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A bill that would seek to punish insurers and other payers who are found to unnecessarily delay workers compensation claims processing unanimously passed the Connecticut state Senate on Wednesday.
Only one lawmaker in the state House of Representatives on May 22 voted against H.B. 6916, which would go into effect on Oct. 1.
According to the latest draft of the proposal, “as soon as may be after the conclusion of any hearing, but no later than one hundred twenty days after such conclusion, the commissioner shall send to each party a written copy of the commissioner's findings and award.”
And if no appeal is filed within 20 days, such an award would be considered final and may be enforced as a judgment of the state’s Superior Court, the draft states.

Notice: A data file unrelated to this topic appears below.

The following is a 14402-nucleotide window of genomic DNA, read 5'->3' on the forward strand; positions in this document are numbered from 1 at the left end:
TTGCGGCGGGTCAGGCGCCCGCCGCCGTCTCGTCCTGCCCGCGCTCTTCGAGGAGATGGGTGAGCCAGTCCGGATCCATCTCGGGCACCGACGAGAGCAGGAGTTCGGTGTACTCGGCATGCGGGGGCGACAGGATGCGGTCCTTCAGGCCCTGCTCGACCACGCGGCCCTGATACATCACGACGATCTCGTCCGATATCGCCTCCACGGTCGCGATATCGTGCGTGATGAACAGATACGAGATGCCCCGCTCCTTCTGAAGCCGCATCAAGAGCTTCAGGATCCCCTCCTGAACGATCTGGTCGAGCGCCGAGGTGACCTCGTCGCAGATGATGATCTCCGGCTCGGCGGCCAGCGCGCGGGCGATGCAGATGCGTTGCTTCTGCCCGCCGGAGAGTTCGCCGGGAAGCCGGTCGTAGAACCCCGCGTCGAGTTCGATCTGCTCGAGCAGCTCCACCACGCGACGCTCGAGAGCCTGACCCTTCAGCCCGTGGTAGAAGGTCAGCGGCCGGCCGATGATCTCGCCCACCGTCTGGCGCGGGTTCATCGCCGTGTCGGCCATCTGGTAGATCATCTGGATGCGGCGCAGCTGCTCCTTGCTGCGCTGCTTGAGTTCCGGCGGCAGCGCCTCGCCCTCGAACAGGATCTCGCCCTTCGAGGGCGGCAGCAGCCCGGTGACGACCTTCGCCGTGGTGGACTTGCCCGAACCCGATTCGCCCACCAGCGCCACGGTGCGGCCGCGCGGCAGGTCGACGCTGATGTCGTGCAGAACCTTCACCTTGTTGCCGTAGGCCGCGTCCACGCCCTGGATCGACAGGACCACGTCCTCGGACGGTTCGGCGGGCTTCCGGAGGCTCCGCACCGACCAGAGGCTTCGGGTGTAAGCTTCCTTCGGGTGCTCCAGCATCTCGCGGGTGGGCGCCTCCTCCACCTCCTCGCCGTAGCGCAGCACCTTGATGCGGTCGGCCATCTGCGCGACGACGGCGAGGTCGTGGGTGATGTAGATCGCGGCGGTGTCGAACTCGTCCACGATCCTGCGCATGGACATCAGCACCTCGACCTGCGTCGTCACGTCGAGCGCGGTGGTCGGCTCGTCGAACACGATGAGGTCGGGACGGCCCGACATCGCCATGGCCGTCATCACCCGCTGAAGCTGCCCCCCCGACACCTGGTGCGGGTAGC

Additional fines of 12% per year plus “reasonable” attorney fees may be ordered in “cases where, through the fault or neglect of the employer or insurer, adjustments of compensation have been unduly delayed, or where through such fault or neglect, payments have been unduly delayed,” the bill states.
That a ship rigger tested positive for drug use a day after a fall at work allegedly aggravated a previous knee injury was not a factor in Tuesday’s dismissal of his workers compensation claim in a federal appeals court in New Orleans.